In this article Rosie Millard essentially claims that her kids were perfectly behaved until she introduced a Nintendo DS into their lives. Well, what the hell did she expect when introducing a shiny toy they can only play one at a time? If she forced them to watch TV one at a time or eat one at a time, there would be a similar outcome, if not worse. Why not just starve your kids for a day and then throw a Kitkat into the middle of the room you lunatic?
Why didn't she buy them a Nintendo Wii that they could've played together? With Wii Sports not only four people can play at once, they also get some physical exercise.
I know several families with very well behaved children who do play videogames on a regular basis. They parents manage to regulate the amount of time their children spend on videogames and ensure they don't neglect other aspects of their lives. Cutting something out of the kids' lives is easy; moderating it requires more effort and skill. The only conclusion is that Rosie Millard is a bad parent. Her kids obviously enjoy videogames and now, after getting a taste, will have to witness in frustration how their friends keep enjoying this unique form of entertainment.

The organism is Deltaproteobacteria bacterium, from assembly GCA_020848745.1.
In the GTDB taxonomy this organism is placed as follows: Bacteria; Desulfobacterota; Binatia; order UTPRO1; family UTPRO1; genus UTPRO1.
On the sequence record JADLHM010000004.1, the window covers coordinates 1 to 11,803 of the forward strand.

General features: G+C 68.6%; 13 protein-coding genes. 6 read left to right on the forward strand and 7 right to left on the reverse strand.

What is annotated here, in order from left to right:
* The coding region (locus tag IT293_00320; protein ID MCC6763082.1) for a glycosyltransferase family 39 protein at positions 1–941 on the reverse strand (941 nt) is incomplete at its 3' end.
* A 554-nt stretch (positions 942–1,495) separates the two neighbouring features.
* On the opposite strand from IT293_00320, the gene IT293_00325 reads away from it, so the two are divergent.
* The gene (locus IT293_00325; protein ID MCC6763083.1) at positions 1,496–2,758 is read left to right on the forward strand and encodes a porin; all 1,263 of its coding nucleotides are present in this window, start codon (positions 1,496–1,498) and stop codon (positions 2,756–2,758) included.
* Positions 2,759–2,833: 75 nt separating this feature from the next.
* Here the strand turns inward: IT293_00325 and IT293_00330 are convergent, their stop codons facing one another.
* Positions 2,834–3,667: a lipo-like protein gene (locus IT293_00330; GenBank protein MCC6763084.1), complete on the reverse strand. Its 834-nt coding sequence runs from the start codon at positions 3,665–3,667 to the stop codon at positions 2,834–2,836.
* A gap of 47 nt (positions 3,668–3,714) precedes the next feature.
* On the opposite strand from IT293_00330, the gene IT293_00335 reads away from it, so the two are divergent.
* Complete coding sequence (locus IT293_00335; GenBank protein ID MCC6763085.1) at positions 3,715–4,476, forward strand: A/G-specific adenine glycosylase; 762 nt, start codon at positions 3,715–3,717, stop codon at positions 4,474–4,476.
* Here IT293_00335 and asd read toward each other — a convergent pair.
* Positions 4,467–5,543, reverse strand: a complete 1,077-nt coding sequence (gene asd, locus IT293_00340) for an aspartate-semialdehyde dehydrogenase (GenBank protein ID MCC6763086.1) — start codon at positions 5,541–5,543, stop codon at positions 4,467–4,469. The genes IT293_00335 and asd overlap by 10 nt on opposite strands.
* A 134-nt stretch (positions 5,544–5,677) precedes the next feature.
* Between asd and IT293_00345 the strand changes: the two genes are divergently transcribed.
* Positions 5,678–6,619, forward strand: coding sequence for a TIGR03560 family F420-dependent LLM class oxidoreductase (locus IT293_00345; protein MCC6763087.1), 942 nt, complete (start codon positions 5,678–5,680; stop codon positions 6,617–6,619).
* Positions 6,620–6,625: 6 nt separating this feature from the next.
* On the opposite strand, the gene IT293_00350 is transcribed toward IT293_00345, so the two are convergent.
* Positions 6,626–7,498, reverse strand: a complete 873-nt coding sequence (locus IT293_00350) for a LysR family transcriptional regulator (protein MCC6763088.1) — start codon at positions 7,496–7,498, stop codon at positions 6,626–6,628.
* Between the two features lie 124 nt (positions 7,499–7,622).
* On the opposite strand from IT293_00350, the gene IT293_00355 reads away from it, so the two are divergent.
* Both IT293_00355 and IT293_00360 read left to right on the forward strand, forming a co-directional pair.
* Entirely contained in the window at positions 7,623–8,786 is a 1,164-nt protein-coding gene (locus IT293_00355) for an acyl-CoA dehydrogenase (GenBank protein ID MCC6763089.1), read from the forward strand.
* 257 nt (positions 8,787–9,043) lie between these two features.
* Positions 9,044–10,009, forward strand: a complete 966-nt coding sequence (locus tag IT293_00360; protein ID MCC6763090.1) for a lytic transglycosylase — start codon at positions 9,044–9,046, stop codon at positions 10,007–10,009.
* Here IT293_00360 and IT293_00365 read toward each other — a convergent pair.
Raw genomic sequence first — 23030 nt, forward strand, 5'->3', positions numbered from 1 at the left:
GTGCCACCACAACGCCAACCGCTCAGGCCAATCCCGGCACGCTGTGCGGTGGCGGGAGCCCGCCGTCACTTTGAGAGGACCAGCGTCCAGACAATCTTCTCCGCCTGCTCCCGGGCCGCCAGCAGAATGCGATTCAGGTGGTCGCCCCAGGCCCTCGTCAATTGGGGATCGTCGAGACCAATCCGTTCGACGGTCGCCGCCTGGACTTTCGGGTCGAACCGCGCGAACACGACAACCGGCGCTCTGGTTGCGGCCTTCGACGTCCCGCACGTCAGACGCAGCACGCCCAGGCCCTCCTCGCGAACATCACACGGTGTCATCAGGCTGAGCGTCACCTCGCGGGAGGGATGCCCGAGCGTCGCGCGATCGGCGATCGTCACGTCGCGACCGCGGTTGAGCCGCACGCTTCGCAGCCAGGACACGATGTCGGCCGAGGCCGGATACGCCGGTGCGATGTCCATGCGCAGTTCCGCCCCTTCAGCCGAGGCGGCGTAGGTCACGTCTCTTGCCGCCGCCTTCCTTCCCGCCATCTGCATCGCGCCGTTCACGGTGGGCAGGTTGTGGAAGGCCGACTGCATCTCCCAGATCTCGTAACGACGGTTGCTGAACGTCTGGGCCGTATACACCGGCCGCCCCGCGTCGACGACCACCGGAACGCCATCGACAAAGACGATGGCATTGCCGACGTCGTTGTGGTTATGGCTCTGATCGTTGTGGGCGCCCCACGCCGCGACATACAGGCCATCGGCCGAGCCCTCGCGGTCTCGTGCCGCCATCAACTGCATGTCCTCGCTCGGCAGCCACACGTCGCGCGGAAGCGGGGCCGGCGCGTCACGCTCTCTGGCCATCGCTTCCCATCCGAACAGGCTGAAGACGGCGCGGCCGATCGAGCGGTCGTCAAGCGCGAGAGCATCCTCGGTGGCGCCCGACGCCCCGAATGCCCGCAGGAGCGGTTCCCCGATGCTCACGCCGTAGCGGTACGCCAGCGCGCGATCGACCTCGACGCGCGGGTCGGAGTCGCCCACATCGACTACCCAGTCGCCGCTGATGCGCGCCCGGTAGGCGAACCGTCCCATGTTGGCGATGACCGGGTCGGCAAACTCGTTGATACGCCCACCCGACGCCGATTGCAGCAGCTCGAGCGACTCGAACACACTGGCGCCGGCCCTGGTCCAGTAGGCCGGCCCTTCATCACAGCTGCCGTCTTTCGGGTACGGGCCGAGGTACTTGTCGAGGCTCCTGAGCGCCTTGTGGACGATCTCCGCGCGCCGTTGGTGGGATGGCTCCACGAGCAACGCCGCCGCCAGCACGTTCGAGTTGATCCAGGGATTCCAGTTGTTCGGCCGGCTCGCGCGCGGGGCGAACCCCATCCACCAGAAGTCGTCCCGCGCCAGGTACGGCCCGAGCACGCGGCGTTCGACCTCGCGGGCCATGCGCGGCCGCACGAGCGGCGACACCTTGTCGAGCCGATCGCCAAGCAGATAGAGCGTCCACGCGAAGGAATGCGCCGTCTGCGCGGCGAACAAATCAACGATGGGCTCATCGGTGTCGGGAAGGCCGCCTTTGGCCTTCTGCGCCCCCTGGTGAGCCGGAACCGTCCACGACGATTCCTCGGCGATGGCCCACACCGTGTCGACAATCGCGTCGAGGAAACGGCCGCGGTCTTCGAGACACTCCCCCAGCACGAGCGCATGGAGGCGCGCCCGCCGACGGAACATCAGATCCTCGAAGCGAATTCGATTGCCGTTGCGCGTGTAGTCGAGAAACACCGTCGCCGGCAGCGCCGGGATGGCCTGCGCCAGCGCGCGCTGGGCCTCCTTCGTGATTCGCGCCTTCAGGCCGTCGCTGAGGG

Another argument Rosie Millard made, was that playing videogames was an utterly unconstructive activity. Oh, there we go. That's what this is all about. Just another angle to attack videogames by an old generation that simply doesn't understand the medium. Rosie, your children seems to enjoy it, isn't that enough? On top of that videogames improve hand-eye coordination, reading skills, problem solving, creativity and much more. But that's a subject for another post. The best answer for the Rosie Millards of the world has already been written by Richard Bartle.